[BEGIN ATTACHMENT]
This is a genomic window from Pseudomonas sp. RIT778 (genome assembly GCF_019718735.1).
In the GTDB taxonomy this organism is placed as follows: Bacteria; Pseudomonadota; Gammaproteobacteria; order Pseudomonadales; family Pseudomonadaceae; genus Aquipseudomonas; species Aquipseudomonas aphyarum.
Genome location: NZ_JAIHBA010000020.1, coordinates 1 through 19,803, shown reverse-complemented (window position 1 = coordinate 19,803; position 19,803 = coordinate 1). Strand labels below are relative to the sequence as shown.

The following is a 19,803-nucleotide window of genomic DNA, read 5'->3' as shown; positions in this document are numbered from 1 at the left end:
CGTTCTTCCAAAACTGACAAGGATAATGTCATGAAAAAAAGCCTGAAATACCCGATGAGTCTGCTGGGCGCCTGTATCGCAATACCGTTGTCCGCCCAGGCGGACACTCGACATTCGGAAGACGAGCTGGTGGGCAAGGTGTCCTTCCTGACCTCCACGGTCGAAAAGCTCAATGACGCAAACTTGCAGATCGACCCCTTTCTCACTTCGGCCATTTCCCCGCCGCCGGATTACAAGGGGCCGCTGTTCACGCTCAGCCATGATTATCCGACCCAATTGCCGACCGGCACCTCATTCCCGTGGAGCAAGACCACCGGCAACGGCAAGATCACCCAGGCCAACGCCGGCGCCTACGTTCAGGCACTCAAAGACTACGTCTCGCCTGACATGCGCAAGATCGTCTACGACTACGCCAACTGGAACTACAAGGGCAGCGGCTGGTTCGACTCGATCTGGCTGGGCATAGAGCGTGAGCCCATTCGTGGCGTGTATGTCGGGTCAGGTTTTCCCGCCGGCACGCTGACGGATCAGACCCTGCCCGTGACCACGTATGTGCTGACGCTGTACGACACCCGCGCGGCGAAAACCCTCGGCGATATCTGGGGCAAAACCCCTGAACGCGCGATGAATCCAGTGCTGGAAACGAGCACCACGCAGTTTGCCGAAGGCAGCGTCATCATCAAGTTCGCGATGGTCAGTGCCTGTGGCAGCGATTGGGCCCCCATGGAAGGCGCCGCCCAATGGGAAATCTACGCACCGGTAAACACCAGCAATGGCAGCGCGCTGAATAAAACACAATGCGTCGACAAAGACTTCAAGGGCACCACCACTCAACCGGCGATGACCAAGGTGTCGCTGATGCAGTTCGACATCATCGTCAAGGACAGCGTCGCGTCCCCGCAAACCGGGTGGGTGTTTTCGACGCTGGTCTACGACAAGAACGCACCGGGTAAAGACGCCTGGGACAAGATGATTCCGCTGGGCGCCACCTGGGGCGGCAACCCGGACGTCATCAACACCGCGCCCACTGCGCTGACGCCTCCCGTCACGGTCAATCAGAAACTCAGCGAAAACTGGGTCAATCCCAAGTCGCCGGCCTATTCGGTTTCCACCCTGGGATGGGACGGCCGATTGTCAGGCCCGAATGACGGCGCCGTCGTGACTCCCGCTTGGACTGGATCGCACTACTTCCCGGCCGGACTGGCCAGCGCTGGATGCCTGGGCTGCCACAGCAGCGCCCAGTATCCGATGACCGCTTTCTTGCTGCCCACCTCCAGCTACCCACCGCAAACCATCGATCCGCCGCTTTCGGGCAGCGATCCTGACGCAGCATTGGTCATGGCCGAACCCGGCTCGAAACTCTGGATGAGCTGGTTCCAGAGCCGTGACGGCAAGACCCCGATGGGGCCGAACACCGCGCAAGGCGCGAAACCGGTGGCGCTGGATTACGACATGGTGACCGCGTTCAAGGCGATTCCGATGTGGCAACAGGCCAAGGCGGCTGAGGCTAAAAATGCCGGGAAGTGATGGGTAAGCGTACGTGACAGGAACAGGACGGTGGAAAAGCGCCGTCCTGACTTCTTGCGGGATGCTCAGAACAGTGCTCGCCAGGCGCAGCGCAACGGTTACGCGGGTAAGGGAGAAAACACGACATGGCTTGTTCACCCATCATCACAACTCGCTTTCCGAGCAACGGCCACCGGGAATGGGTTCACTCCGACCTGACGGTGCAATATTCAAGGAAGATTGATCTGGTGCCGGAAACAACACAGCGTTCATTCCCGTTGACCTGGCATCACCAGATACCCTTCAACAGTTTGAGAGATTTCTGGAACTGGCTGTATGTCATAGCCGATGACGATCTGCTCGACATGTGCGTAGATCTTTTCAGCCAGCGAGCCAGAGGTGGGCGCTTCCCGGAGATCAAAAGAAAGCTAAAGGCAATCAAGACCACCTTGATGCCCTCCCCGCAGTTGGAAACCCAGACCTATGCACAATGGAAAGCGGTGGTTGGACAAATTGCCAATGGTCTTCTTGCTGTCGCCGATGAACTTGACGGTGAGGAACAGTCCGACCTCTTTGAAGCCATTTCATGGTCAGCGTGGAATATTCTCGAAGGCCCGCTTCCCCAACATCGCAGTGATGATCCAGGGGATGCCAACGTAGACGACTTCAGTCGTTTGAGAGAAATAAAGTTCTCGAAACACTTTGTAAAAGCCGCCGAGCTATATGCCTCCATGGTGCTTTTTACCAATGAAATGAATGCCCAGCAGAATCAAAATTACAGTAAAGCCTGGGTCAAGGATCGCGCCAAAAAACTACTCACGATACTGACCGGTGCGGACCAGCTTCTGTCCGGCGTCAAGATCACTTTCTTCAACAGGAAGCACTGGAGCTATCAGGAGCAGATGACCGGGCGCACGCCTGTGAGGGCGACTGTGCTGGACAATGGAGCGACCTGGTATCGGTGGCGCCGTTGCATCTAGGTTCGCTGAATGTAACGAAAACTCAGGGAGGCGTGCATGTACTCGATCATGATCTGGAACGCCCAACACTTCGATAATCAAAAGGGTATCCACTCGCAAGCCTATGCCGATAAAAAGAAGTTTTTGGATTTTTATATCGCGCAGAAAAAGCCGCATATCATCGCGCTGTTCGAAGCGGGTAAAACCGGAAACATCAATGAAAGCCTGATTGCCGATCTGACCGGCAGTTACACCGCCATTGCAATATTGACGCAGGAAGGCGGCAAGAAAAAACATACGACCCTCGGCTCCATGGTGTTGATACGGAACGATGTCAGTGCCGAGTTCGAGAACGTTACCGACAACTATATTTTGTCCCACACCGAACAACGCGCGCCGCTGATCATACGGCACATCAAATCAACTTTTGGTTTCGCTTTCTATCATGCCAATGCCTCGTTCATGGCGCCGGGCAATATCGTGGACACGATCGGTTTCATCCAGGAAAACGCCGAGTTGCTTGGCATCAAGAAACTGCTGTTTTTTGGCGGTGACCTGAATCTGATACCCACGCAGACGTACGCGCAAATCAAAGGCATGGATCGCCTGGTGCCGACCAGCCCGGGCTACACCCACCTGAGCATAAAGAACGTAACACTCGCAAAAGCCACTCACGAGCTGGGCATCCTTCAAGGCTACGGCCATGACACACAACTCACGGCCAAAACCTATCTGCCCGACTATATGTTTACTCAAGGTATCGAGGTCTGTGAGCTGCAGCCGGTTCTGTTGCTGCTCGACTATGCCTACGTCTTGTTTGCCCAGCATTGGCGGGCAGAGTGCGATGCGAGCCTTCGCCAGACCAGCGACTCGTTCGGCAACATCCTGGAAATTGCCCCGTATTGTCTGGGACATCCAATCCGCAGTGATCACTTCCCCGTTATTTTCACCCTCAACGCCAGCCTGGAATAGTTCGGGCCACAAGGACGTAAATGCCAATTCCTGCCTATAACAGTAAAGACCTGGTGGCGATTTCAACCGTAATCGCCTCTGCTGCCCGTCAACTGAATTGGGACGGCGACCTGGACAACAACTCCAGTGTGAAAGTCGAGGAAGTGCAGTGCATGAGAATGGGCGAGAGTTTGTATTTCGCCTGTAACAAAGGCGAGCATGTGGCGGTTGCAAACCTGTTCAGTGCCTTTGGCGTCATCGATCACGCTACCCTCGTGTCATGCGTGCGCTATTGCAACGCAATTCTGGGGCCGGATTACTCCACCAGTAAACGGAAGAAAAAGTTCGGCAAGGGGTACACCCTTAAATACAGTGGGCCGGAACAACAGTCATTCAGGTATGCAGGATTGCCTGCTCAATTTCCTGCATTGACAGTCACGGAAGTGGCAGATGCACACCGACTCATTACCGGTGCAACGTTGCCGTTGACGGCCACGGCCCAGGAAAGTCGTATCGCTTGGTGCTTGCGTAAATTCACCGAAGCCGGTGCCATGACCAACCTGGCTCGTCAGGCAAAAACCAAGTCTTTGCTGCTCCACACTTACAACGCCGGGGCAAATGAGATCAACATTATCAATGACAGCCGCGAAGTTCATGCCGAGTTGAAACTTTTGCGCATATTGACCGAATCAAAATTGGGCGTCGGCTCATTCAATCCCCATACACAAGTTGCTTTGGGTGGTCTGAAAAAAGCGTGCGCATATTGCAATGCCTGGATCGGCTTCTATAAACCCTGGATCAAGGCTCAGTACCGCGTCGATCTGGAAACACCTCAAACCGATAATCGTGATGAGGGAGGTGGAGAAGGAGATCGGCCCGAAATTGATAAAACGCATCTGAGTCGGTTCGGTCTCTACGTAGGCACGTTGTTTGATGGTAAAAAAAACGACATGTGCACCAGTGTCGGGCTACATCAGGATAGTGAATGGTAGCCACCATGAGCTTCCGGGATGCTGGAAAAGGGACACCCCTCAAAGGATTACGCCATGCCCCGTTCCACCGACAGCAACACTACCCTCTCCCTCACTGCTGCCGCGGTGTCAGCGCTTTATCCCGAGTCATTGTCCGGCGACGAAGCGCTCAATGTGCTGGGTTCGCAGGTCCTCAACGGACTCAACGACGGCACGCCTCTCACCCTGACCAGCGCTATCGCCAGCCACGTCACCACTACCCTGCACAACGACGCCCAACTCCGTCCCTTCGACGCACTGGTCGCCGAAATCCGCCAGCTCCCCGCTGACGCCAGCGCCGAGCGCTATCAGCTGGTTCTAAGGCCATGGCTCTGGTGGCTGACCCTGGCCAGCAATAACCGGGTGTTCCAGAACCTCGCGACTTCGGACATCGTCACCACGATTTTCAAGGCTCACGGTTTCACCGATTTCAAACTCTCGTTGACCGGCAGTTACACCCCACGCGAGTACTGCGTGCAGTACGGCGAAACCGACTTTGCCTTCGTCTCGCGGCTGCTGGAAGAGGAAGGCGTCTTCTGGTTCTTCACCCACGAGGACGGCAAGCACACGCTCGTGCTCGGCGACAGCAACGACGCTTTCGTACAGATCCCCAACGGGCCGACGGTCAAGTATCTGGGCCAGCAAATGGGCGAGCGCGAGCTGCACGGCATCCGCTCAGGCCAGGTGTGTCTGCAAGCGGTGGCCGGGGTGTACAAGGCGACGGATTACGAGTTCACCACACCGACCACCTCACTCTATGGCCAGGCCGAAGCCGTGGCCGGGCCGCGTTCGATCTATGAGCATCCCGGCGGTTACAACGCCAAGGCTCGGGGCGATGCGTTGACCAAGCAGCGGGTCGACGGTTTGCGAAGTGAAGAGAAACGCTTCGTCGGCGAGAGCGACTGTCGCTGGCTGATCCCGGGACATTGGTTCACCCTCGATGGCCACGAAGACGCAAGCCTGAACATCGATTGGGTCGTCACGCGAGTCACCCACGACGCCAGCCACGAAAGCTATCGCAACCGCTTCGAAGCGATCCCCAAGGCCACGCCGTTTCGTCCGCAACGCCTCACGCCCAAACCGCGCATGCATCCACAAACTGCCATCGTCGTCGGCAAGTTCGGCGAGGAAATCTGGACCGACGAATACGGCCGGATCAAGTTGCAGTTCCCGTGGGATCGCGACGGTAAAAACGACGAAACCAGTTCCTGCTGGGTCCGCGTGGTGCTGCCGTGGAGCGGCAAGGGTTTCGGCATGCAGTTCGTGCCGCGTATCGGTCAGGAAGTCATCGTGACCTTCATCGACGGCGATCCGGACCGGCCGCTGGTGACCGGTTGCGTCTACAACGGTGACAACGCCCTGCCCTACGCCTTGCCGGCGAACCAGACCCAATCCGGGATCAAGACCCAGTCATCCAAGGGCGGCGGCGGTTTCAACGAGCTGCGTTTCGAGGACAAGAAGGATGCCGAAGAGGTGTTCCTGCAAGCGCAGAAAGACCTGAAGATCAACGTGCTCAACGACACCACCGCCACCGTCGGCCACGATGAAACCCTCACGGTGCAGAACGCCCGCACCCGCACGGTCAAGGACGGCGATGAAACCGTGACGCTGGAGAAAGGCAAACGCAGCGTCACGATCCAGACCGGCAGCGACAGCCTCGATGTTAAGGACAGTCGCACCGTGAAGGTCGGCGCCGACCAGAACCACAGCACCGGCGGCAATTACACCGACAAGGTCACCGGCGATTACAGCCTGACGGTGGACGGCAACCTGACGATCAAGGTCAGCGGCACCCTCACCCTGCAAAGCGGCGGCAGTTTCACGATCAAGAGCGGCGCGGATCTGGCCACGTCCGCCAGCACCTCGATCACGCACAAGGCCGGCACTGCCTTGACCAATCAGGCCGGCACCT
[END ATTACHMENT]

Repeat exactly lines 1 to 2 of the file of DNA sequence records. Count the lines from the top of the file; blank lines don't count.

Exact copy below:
This is a genomic window from Pseudomonas sp. RIT778 (genome assembly GCF_019718735.1).
In the GTDB taxonomy this organism is placed as follows: Bacteria; Pseudomonadota; Gammaproteobacteria; order Pseudomonadales; family Pseudomonadaceae; genus Aquipseudomonas; species Aquipseudomonas aphyarum.